After mother's drug test, 3 the social worker picked up mother. Mother stated when that she was 18 years old, she was “allowed” to meet her biological mother and that was when her life went downhill. “Mother reported that she was informed by her mother that she was sold for drugs, and that her mother allowed men to rape her.” She further reported that she was abused while in foster care.

Mother said she had made bad decisions and lost two of her children. She missed out on enjoying her teenage years because she had to care for her daughter. She was constantly tired and “could no longer do it, ” so she allowed her sister to adopt her daughter. Mother then had another child whom she also allowed to be adopted.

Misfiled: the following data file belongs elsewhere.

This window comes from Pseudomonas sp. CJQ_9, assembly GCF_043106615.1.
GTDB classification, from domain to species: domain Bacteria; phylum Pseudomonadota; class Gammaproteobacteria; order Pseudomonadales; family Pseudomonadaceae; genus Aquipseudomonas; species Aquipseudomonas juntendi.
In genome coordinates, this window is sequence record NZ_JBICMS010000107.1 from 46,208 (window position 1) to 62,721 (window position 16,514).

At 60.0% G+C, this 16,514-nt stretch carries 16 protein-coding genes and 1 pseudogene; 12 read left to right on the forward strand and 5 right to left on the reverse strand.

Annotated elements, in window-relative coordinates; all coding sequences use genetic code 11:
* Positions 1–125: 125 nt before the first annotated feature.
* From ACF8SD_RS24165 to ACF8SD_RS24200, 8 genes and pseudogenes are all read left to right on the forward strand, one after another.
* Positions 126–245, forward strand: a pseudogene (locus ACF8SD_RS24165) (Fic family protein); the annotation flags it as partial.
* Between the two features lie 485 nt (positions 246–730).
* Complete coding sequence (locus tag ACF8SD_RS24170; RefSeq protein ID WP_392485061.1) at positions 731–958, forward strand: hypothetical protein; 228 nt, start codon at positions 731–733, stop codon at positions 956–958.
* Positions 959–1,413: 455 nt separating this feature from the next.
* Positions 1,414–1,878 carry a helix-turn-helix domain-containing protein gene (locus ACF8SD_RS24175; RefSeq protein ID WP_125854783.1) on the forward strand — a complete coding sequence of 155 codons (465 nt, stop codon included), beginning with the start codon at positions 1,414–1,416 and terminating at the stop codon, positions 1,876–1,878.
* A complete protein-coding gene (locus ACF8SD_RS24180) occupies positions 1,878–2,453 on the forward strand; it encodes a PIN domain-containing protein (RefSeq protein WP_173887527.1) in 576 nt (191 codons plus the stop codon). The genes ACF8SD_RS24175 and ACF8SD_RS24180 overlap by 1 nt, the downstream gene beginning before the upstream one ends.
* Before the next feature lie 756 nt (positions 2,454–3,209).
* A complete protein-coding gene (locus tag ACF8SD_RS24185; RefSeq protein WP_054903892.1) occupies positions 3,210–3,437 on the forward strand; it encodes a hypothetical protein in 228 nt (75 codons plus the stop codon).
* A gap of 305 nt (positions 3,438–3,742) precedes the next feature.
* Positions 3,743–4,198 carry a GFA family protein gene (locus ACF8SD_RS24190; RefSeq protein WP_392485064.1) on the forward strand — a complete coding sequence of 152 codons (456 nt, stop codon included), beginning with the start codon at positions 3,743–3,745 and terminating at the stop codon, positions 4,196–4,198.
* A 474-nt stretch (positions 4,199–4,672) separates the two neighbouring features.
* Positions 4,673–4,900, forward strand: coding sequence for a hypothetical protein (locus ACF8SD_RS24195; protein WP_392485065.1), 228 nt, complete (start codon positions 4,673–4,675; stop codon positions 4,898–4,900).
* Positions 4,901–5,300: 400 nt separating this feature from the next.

When the social worker and mother arrived at the motel where mother was staying and entered mother's room, the social worker immediately smelled marijuana and smoke. The social worker found it difficult to breathe and informed mother that because R.C. had been born prematurely, the air quality was not healthy for her. Mother said that she understood and had smoked marijuana and cigarettes outside after R.C. was born.

Mother said that during her pregnancy she had not used drugs or alcohol or smoked out of concern for R.C. Mother stated that she had not visited R.C. more often because she was recovering from a cesarean section. She had not picked up R.C. from the hospital because she believed R.C. would be there for a longer period of time.